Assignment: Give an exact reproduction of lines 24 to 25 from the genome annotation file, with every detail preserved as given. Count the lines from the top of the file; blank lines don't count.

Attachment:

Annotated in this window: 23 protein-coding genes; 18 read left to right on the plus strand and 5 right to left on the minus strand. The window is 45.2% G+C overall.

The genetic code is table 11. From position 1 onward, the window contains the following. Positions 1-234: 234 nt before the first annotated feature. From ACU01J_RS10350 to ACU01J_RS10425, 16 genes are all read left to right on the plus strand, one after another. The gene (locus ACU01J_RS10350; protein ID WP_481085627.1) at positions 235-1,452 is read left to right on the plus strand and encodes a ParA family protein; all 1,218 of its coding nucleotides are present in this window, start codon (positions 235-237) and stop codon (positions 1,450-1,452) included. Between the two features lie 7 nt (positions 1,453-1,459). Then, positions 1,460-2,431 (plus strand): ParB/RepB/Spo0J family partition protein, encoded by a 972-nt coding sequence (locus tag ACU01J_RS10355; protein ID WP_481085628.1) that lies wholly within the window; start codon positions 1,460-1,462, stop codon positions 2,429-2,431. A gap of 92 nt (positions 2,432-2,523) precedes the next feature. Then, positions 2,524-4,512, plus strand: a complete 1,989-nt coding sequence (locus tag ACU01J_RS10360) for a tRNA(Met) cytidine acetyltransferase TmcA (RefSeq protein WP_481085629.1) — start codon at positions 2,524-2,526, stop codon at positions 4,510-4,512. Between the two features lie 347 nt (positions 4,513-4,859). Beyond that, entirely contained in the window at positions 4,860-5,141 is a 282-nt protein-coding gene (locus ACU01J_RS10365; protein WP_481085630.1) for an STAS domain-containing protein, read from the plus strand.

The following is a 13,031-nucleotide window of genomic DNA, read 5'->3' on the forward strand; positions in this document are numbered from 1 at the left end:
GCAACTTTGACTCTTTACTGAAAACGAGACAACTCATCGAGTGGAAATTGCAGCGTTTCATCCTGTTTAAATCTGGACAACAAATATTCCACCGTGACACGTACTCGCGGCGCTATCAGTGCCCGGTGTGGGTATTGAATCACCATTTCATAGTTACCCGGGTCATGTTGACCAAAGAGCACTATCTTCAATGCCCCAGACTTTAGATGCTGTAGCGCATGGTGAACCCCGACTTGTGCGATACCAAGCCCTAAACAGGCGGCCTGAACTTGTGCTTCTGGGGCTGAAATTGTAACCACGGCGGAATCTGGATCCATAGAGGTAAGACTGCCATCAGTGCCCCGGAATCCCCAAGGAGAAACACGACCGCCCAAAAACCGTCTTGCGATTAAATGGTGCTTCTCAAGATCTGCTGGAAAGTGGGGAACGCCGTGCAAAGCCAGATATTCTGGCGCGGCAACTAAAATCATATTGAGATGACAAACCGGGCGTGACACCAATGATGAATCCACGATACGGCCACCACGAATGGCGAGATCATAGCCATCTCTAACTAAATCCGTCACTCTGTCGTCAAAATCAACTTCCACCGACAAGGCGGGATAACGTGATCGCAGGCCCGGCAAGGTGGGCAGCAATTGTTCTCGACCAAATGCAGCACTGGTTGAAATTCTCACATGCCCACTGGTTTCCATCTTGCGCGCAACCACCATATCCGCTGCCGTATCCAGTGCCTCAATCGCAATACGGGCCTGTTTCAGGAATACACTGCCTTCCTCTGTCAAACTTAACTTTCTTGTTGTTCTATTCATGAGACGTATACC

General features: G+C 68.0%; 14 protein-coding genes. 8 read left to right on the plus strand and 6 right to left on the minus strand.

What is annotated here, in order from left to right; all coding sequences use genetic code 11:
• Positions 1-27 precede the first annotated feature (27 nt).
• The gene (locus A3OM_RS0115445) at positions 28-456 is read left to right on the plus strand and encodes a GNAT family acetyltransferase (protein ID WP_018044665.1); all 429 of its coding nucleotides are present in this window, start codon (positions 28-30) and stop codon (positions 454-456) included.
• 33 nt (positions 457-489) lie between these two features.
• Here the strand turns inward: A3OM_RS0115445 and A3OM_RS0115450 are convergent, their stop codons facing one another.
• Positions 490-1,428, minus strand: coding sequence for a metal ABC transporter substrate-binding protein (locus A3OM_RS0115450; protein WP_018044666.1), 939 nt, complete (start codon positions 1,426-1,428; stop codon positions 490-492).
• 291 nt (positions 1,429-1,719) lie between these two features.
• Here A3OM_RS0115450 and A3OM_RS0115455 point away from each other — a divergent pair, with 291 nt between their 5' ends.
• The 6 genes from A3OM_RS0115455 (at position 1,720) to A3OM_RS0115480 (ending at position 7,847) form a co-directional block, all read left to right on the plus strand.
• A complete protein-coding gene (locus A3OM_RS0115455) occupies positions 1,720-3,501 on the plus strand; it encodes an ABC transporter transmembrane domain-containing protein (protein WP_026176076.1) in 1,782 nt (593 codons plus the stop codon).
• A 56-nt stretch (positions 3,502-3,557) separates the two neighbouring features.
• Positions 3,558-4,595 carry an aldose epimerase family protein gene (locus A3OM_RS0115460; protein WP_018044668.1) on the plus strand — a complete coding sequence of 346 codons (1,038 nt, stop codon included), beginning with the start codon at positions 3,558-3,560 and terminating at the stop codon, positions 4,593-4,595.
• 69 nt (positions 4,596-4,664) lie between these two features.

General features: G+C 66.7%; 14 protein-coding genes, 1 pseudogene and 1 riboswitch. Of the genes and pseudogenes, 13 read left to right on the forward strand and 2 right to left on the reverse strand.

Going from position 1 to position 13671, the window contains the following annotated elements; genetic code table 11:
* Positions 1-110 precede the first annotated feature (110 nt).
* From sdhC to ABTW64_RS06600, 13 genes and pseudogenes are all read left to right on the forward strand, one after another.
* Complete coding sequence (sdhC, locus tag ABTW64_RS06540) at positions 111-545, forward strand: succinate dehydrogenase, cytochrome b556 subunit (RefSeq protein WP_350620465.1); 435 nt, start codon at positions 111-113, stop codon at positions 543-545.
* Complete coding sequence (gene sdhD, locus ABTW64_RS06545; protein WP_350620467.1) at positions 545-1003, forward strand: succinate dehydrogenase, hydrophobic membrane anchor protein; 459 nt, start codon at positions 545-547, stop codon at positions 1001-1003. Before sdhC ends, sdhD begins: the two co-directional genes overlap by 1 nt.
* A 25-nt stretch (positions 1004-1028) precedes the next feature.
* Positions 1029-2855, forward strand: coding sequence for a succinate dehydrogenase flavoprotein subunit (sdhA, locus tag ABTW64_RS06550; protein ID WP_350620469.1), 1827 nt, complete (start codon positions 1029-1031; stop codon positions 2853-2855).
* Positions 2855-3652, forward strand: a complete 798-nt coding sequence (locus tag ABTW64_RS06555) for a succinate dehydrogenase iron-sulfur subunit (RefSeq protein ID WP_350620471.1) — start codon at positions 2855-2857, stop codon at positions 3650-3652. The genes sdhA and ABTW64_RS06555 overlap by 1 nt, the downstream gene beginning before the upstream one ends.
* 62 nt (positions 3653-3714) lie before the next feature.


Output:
* Complete coding sequence (gene sdhD, locus ABTW64_RS06545; protein WP_350620467.1) at positions 545-1003, forward strand: succinate dehydrogenase, hydrophobic membrane anchor protein; 459 nt, start codon at positions 545-547, stop codon at positions 1001-1003. Before sdhC ends, sdhD begins: the two co-directional genes overlap by 1 nt.
* A 25-nt stretch (positions 1004-1028) precedes the next feature.